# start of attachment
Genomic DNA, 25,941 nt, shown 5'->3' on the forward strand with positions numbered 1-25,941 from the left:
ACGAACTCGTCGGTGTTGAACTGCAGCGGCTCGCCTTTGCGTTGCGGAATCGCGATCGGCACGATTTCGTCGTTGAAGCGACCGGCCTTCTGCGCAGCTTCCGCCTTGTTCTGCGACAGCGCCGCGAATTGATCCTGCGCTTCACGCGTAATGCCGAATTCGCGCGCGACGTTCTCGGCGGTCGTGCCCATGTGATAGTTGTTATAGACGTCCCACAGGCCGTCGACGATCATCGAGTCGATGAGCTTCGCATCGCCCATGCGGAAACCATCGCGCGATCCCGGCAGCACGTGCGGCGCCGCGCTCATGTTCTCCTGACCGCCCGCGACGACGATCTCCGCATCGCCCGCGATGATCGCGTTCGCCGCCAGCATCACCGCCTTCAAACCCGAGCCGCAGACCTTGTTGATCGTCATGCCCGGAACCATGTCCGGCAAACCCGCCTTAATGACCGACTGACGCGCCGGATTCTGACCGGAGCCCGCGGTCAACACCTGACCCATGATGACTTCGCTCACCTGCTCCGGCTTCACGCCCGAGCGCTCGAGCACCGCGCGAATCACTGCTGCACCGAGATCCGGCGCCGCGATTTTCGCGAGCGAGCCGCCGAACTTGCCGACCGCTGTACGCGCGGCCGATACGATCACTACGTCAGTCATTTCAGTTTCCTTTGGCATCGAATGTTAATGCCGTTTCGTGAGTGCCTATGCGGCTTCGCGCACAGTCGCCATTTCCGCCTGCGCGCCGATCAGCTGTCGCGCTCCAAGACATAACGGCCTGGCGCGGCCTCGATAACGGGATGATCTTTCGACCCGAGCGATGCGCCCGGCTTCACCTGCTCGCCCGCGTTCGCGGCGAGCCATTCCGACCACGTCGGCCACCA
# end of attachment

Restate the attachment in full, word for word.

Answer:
Genomic DNA, 25,941 nt, shown 5'->3' on the forward strand with positions numbered 1-25,941 from the left:
ACGAACTCGTCGGTGTTGAACTGCAGCGGCTCGCCTTTGCGTTGCGGAATCGCGATCGGCACGATTTCGTCGTTGAAGCGACCGGCCTTCTGCGCAGCTTCCGCCTTGTTCTGCGACAGCGCCGCGAATTGATCCTGCGCTTCACGCGTAATGCCGAATTCGCGCGCGACGTTCTCGGCGGTCGTGCCCATGTGATAGTTGTTATAGACGTCCCACAGGCCGTCGACGATCATCGAGTCGATGAGCTTCGCATCGCCCATGCGGAAACCATCGCGCGATCCCGGCAGCACGTGCGGCGCCGCGCTCATGTTCTCCTGACCGCCCGCGACGACGATCTCCGCATCGCCCGCGATGATCGCGTTCGCCGCCAGCATCACCGCCTTCAAACCCGAGCCGCAGACCTTGTTGATCGTCATGCCCGGAACCATGTCCGGCAAACCCGCCTTAATGACCGACTGACGCGCCGGATTCTGACCGGAGCCCGCGGTCAACACCTGACCCATGATGACTTCGCTCACCTGCTCCGGCTTCACGCCCGAGCGCTCGAGCACCGCGCGAATCACTGCTGCACCGAGATCCGGCGCCGCGATTTTCGCGAGCGAGCCGCCGAACTTGCCGACCGCTGTACGCGCGGCCGATACGATCACTACGTCAGTCATTTCAGTTTCCTTTGGCATCGAATGTTAATGCCGTTTCGTGAGTGCCTATGCGGCTTCGCGCACAGTCGCCATTTCCGCCTGCGCGCCGATCAGCTGTCGCGCTCCAAGACATAACGGCCTGGCGCGGCCTCGATAACGGGATGATCTTTCGACCCGAGCGATGCGCCCGGCTTCACCTGCTCGCCCGCGTTCGCGGCGAGCCATTCCGACCACGTCGGCCACCA